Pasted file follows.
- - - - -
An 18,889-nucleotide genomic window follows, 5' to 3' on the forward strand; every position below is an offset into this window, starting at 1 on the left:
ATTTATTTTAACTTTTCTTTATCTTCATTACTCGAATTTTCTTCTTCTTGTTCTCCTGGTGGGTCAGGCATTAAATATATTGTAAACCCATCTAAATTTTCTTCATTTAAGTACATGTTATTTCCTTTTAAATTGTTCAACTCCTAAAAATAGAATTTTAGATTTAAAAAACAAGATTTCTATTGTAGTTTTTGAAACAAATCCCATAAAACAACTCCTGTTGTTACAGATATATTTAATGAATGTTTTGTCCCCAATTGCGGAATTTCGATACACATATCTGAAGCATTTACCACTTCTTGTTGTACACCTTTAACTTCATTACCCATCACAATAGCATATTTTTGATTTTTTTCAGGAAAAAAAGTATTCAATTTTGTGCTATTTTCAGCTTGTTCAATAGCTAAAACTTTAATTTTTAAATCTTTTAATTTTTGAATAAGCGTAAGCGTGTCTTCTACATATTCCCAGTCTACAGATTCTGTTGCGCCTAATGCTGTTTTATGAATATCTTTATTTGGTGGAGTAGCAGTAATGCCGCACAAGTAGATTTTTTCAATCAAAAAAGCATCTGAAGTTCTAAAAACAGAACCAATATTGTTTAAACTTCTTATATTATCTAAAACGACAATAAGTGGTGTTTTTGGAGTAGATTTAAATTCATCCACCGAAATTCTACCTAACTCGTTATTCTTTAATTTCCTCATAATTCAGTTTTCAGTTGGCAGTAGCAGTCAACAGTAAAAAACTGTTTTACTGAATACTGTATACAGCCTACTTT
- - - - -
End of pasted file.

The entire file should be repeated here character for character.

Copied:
An 18,889-nucleotide genomic window follows, 5' to 3' on the forward strand; every position below is an offset into this window, starting at 1 on the left:
ATTTATTTTAACTTTTCTTTATCTTCATTACTCGAATTTTCTTCTTCTTGTTCTCCTGGTGGGTCAGGCATTAAATATATTGTAAACCCATCTAAATTTTCTTCATTTAAGTACATGTTATTTCCTTTTAAATTGTTCAACTCCTAAAAATAGAATTTTAGATTTAAAAAACAAGATTTCTATTGTAGTTTTTGAAACAAATCCCATAAAACAACTCCTGTTGTTACAGATATATTTAATGAATGTTTTGTCCCCAATTGCGGAATTTCGATACACATATCTGAAGCATTTACCACTTCTTGTTGTACACCTTTAACTTCATTACCCATCACAATAGCATATTTTTGATTTTTTTCAGGAAAAAAAGTATTCAATTTTGTGCTATTTTCAGCTTGTTCAATAGCTAAAACTTTAATTTTTAAATCTTTTAATTTTTGAATAAGCGTAAGCGTGTCTTCTACATATTCCCAGTCTACAGATTCTGTTGCGCCTAATGCTGTTTTATGAATATCTTTATTTGGTGGAGTAGCAGTAATGCCGCACAAGTAGATTTTTTCAATCAAAAAAGCATCTGAAGTTCTAAAAACAGAACCAATATTGTTTAAACTTCTTATATTATCTAAAACGACAATAAGTGGTGTTTTTGGAGTAGATTTAAATTCATCCACCGAAATTCTACCTAACTCGTTATTCTTTAATTTCCTCATAATTCAGTTTTCAGTTGGCAGTAGCAGTCAACAGTAAAAAACTGTTTTACTGAATACTGTATACAGCCTACTTT